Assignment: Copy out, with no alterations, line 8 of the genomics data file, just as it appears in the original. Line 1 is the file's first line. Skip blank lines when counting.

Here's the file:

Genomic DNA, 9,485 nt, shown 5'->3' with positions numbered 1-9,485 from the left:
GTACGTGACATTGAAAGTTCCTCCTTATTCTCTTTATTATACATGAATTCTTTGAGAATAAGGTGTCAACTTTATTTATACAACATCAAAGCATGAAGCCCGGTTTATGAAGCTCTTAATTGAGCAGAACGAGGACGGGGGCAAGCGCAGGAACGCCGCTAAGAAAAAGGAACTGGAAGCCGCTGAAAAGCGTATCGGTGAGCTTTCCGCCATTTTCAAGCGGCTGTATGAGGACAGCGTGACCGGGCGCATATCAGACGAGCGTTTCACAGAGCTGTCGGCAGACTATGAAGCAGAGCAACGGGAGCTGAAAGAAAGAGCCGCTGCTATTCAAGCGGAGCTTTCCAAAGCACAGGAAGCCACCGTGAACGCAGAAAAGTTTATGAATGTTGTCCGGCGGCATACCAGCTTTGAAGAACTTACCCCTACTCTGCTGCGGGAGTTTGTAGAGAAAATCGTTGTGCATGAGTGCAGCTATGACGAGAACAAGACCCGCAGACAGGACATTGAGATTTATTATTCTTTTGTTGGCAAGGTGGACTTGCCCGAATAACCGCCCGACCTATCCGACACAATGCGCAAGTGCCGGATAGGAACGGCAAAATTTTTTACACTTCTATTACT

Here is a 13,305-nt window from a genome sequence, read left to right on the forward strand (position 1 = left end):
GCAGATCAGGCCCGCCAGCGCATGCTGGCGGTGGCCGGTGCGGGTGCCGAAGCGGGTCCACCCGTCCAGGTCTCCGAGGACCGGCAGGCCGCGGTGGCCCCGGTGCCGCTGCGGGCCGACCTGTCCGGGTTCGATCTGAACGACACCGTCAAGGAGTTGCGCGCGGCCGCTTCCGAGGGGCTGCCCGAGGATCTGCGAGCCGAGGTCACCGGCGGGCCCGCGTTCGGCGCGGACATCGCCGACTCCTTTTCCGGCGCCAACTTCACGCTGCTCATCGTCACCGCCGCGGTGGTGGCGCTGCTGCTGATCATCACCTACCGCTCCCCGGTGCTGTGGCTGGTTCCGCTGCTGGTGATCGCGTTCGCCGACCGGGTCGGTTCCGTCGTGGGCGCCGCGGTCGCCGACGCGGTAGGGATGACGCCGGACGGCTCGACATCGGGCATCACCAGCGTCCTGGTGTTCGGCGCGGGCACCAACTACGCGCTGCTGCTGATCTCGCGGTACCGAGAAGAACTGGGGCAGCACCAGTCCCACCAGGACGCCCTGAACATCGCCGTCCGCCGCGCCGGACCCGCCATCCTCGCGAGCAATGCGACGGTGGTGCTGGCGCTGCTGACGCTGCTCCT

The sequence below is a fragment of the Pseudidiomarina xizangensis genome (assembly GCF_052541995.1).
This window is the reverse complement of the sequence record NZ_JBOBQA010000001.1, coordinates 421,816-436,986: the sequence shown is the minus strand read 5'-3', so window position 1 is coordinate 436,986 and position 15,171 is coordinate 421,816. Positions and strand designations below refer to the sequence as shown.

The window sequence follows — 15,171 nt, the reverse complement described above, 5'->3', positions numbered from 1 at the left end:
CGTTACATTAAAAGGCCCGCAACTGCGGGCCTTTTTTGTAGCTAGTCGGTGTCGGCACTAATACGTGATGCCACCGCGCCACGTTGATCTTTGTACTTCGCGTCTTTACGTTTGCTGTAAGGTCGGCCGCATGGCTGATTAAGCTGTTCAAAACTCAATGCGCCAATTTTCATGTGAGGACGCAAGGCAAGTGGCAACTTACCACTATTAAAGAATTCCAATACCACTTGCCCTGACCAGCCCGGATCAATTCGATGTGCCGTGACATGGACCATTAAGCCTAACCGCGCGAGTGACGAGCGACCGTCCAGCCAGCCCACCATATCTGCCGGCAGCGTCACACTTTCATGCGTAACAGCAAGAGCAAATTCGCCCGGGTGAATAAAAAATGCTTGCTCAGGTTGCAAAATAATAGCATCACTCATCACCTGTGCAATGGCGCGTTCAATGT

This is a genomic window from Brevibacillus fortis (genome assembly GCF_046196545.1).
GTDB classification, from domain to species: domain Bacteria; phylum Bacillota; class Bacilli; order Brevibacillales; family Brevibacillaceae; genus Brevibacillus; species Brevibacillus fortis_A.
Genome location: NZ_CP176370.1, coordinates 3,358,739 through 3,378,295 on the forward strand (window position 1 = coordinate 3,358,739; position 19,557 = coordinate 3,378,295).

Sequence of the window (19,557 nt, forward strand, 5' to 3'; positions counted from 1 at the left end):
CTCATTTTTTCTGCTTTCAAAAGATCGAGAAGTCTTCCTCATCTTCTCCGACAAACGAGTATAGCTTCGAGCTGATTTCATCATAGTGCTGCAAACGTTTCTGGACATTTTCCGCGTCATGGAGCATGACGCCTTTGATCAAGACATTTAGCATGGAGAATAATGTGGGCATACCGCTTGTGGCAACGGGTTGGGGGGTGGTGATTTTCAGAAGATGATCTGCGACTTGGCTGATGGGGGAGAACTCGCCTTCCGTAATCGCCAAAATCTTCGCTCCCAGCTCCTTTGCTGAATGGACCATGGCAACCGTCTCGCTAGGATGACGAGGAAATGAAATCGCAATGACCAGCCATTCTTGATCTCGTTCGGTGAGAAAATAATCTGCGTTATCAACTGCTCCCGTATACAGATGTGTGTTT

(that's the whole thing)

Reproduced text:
CGTTACATTAAAAGGCCCGCAACTGCGGGCCTTTTTTGTAGCTAGTCGGTGTCGGCACTAATACGTGATGCCACCGCGCCACGTTGATCTTTGTACTTCGCGTCTTTACGTTTGCTGTAAGGTCGGCCGCATGGCTGATTAAGCTGTTCAAAACTCAATGCGCCAATTTTCATGTGAGGACGCAAGGCAAGTGGCAACTTACCACTATTAAAGAATTCCAATACCACTTGCCCTGACCAGCCCGGATCAATTCGATGTGCCGTGACATGGACCATTAAGCCTAACCGCGCGAGTGACGAGCGACCGTCCAGCCAGCCCACCATATCTGCCGGCAGCGTCACACTTTCATGCGTAACAGCAAGAGCAAATTCGCCCGGGTGAATAAAAAATGCTTGCTCAGGTTGCAAAATAATAGCATCACTCATCACCTGTGCAATGGCGCGTTCAATGT